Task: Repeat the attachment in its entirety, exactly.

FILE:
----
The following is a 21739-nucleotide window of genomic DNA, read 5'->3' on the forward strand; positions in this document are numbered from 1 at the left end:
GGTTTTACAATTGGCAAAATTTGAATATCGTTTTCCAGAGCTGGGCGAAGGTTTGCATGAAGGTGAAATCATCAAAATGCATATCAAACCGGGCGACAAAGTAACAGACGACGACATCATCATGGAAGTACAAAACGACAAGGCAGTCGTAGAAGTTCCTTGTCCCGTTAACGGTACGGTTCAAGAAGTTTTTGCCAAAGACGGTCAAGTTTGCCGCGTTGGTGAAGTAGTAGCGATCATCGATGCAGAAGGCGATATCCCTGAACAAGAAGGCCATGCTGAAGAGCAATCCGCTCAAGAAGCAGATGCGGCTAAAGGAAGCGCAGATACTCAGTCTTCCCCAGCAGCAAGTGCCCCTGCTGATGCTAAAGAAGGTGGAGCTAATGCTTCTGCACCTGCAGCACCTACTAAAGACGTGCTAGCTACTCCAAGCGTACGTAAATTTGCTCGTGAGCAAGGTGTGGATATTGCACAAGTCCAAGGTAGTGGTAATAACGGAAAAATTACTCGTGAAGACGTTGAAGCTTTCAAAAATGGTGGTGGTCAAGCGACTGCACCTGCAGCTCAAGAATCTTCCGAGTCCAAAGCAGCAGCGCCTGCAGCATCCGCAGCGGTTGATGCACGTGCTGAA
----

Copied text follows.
The following is a 21739-nucleotide window of genomic DNA, read 5'->3' on the forward strand; positions in this document are numbered from 1 at the left end:
GGTTTTACAATTGGCAAAATTTGAATATCGTTTTCCAGAGCTGGGCGAAGGTTTGCATGAAGGTGAAATCATCAAAATGCATATCAAACCGGGCGACAAAGTAACAGACGACGACATCATCATGGAAGTACAAAACGACAAGGCAGTCGTAGAAGTTCCTTGTCCCGTTAACGGTACGGTTCAAGAAGTTTTTGCCAAAGACGGTCAAGTTTGCCGCGTTGGTGAAGTAGTAGCGATCATCGATGCAGAAGGCGATATCCCTGAACAAGAAGGCCATGCTGAAGAGCAATCCGCTCAAGAAGCAGATGCGGCTAAAGGAAGCGCAGATACTCAGTCTTCCCCAGCAGCAAGTGCCCCTGCTGATGCTAAAGAAGGTGGAGCTAATGCTTCTGCACCTGCAGCACCTACTAAAGACGTGCTAGCTACTCCAAGCGTACGTAAATTTGCTCGTGAGCAAGGTGTGGATATTGCACAAGTCCAAGGTAGTGGTAATAACGGAAAAATTACTCGTGAAGACGTTGAAGCTTTCAAAAATGGTGGTGGTCAAGCGACTGCACCTGCAGCTCAAGAATCTTCCGAGTCCAAAGCAGCAGCGCCTGCAGCATCCGCAGCGGTTGATGCACGTGCTGAA